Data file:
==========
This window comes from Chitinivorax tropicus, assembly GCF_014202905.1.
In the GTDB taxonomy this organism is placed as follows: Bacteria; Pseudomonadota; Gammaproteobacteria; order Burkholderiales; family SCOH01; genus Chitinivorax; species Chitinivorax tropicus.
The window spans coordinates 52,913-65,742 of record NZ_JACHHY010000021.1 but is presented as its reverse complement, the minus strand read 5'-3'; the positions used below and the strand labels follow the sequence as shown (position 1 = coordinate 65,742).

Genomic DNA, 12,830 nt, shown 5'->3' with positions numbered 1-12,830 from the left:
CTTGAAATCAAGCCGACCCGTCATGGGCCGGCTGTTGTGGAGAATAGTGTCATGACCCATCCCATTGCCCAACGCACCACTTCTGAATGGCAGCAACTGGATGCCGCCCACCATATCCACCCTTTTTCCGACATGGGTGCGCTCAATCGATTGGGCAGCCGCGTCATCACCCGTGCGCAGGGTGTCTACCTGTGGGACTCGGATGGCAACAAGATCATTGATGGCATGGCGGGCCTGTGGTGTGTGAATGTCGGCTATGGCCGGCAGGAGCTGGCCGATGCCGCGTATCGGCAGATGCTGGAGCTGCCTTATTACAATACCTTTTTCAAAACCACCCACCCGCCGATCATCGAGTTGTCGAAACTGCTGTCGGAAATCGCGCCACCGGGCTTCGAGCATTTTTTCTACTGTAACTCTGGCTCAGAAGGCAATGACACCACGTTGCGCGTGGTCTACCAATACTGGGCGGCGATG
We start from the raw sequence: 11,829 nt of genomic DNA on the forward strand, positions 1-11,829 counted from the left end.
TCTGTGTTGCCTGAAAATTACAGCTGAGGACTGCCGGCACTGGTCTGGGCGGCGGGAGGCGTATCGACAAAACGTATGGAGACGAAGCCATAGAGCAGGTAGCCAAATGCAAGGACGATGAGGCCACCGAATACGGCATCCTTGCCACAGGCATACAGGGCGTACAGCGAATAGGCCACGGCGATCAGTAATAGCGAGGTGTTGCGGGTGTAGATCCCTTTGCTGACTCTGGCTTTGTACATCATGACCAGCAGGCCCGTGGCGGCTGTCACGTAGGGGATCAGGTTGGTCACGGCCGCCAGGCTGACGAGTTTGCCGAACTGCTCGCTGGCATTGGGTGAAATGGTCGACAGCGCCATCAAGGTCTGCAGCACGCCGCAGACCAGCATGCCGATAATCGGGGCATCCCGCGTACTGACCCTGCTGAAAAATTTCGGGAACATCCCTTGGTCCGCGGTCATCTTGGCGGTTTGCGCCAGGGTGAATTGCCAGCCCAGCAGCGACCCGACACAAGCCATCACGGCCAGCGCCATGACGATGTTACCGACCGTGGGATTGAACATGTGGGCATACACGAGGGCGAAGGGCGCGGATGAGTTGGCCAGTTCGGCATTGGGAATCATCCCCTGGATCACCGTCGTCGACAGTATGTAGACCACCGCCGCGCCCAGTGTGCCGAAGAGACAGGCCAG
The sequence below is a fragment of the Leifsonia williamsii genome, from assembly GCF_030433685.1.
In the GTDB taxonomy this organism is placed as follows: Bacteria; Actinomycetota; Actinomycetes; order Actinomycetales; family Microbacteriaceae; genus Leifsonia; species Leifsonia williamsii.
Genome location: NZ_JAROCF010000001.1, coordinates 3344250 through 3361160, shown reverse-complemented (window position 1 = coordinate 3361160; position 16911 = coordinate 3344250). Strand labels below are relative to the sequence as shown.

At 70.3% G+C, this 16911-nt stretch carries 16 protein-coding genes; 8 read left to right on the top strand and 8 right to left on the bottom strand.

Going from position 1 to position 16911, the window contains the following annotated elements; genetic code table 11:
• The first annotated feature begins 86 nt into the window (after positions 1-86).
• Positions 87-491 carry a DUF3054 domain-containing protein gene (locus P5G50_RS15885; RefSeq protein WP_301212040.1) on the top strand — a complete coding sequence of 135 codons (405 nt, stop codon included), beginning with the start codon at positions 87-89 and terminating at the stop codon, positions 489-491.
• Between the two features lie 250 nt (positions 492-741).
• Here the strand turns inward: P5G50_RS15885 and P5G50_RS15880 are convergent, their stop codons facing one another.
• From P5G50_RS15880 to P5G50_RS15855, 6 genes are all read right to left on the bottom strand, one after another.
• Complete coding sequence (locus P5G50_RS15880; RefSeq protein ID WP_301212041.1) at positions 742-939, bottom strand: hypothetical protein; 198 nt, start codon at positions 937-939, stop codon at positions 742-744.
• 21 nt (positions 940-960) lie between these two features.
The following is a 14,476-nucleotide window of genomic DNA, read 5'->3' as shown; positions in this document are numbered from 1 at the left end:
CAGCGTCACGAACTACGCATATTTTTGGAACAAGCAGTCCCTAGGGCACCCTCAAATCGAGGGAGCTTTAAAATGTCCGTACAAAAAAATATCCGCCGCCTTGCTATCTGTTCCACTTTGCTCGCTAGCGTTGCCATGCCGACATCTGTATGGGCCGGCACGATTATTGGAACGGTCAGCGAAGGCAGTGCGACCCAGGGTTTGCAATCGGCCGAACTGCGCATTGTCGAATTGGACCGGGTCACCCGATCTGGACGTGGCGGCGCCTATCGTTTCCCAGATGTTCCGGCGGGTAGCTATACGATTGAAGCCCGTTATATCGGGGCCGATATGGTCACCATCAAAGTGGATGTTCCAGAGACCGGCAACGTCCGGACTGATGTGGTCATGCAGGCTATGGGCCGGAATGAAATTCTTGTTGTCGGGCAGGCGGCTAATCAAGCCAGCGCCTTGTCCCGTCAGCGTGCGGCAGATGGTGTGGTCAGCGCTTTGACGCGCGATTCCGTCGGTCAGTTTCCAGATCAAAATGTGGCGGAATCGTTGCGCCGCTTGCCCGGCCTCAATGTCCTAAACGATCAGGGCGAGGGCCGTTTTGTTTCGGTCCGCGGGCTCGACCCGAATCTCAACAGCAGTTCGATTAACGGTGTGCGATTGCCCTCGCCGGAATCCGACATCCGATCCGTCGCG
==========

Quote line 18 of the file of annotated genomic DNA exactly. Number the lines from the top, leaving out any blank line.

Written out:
• Complete coding sequence (locus P5G50_RS15880; RefSeq protein ID WP_301212041.1) at positions 742-939, bottom strand: hypothetical protein; 198 nt, start codon at positions 937-939, stop codon at positions 742-744.